The alignment of G20 policies with the Sustainable Development Goals (SDG) is high on the Indian agenda. This paper examines the three areas energy and climate policy; sustainable and inclusive economic growth; and gender equality.
We brought US community leaders to Germany for a week-long tour of former coal regions. On the tour, we explored ways in which coal communities can adapt to changing markets, and reinvent themselves for a sustainable future.
Are the Greens compatible with Angela Merkel? An interview with Ralf Fücks, president of the Heinrich Böll Foundation, on coalitions with Merkel, the rise of the AfD, as well as the foundation’s development over the past 20 years.
The endorsement of the Paris Agreement at the Chinese G20 was clearly a step forward for energy sustainability in the face of climate change. Still the indications of how it might be achieved is limited in scope.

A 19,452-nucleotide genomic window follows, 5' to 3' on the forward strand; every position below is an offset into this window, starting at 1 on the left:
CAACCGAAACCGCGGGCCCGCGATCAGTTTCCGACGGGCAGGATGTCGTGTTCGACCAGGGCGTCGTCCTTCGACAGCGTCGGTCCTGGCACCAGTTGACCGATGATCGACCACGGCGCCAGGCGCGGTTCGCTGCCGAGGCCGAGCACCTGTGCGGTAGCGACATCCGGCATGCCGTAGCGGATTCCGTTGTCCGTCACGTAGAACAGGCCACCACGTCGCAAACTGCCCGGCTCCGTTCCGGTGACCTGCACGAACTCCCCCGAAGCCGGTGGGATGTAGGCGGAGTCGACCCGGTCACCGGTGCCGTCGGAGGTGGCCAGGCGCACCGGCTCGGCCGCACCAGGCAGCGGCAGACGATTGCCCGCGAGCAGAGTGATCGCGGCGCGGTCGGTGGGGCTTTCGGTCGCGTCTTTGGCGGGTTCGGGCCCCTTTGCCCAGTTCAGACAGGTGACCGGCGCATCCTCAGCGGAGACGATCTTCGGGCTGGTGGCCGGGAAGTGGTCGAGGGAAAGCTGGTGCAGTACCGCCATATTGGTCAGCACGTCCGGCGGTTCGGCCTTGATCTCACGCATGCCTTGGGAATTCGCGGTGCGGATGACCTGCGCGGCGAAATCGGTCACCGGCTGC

G20 governments are spending $444 billion every year to support fossil fuel production. These financial flows are limiting the expansion of renewable energies that could curb global warming and meet a variety of sustainable development goals.
The G20 uses the term “Green Finance” as a broad umbrella term that refers to the major shift in financial flows required to support projects that benefit the environment and society by reducing pollution or tackling climate change.
The energy sector in Ukraine is undergoing a fundamental transition. Yet, to overcome old structures and deep-rooted corruption, Ukraine needs a clear long-term strategy on the transition to green economy and sustainable energy. German and the EU technical support can play a key role in this process.
Coal is an important part of India’s energy mix. Local production is not enough: strong demand is attracting imports from Australia and elsewhere. However, India has huge potential for renewable energy.
The share of renewable energy in the global power mix is growing fast. Nations and corporations are switching over. However, a complete shift away from fossil energy is still not in sight. A chapter from the Coal Atlas.